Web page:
Exercise Due Diligence When Buying A Home At Auction

Exercise Due Diligence When Buying A Home At Auction


Earlier this month SayEducate explored the growing trend where buyers are choosing foreclosed homes as one way to enter the housing market or to get a second home for investment purposes. In, Foreclosures: Wise Investment or Money Pit? we examined the pitfalls and positives related to this type of financial decision making, taking care to emphasize the risks involved.

Since we posted the article, we’ve uncovered a handful of auctions being held around the country to dispose of foreclosed property. This weekend, one auction house hopes to see 200 homes sell and is hosting back to back auctions in Dallas and Houston to give buyers an opportunity to buy discounted houses.

It isn’t our policy to endorse or give out details about specific home auctions, but our gut reaction to them is for you to perform due diligence before placing a bid. Specifically, by visiting the property in person and doing a thorough inspection, these steps will reveal whether the house is worth buying or not.

Of the few home auction websites we’ve visited, there seems to be plenty of information available to you including:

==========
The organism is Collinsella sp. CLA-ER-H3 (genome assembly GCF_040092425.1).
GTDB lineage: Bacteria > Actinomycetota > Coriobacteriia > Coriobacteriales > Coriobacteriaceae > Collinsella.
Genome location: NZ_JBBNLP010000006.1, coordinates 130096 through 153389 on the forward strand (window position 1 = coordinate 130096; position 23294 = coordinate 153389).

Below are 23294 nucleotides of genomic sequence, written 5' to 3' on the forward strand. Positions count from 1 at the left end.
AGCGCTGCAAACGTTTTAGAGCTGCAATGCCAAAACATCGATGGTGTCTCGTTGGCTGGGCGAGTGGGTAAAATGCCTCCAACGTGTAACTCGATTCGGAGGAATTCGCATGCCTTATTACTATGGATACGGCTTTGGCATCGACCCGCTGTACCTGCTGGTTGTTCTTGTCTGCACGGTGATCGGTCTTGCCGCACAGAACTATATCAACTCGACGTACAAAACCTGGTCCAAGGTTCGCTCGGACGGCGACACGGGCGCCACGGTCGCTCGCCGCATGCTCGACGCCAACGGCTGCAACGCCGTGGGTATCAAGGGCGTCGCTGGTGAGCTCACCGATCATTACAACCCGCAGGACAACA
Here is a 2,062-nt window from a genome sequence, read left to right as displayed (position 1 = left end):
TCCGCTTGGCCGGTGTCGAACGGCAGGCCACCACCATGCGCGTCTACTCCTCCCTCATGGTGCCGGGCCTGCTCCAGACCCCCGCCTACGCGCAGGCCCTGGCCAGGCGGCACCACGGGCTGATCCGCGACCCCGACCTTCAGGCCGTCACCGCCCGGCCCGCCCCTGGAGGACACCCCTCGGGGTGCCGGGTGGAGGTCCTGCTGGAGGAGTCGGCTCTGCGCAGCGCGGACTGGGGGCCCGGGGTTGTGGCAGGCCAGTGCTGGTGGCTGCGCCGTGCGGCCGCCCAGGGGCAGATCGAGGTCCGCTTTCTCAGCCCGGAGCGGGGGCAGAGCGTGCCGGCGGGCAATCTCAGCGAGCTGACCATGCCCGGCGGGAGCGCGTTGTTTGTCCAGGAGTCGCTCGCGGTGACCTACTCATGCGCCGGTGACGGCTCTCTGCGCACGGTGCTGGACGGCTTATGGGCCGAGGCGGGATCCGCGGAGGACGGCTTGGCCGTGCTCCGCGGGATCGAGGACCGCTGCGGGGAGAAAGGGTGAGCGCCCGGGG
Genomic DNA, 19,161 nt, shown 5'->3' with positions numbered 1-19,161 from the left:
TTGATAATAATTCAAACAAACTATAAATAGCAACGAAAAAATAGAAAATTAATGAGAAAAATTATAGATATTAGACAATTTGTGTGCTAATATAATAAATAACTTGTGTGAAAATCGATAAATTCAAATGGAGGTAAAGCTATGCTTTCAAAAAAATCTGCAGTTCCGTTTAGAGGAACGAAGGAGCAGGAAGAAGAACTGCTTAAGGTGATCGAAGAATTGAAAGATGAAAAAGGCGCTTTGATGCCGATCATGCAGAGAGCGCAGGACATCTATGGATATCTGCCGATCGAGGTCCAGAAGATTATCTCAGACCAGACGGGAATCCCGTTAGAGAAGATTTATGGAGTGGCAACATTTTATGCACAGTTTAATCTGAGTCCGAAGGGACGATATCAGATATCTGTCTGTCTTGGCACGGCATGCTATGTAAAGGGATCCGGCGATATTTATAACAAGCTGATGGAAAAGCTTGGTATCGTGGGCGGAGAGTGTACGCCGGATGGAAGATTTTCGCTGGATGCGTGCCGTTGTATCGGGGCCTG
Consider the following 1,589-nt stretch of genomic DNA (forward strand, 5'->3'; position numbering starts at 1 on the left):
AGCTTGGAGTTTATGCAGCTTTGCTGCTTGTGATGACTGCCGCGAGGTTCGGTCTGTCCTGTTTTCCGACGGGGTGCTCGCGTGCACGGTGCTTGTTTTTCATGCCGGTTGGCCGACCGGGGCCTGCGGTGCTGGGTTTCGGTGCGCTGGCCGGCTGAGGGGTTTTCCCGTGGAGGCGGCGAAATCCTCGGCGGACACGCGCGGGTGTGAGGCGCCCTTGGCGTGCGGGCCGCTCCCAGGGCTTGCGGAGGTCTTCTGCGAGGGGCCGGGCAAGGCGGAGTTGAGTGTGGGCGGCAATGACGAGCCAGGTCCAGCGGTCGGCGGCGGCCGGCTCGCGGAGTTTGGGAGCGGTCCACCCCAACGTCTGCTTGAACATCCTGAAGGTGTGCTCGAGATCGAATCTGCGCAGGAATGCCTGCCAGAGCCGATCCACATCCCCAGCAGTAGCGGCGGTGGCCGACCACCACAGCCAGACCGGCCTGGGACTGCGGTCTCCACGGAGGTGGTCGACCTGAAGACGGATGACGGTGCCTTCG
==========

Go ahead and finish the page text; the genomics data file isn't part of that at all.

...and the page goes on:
The licensure information — Real estate agents and brokers must be licensed and auctioneers must have a state license too. People associated with the selling of a home via auction should be willing to disclose their credentials. If not, then don’t place a bid.

Open houses — Every property being sold should be visited, therefore find out when open houses are held. Some homes are available by appointment only; if you cannot gain access, then don’t place a bid.

Financing — Some companies have a financing department available or affiliated lenders who will pre-approve your mortgage. Unless you’re paying cash for the property, you’ll be expected to put about 5% down and be able to come up with the rest of the money by closing, which is usually 30-45 days out. Please note that many auction companies will tack on a fee, usually 5%, on top of your final price as a buyer’s premium.

Of course, you’ll want to understand what other fees are your responsibility (e.g., title costs, attorney charges, liens, taxes, etc.)  before proceeding and what other paperwork you must handle. If you find a home you like and you have a bid you’re ready to offer, then attend the auction for your chance to buy a foreclosed home.

The present housing market has driven down prices while driving up foreclosures, making 2008 an excellent time to buy. Perform due diligence and you could come away with a bargain.


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Categories: Home Buying

About Author

Matthew C. Keegan

Matt Keegan is a freelance writer and editor as well as publisher of "Matt's Musings", his personal blog. Matt covers campus, consumer, business and financial topics on various websites and blogs, and has been published in the "Houston Chronicle", "Sam's Club Magazine" and "Wisconsin Golfer".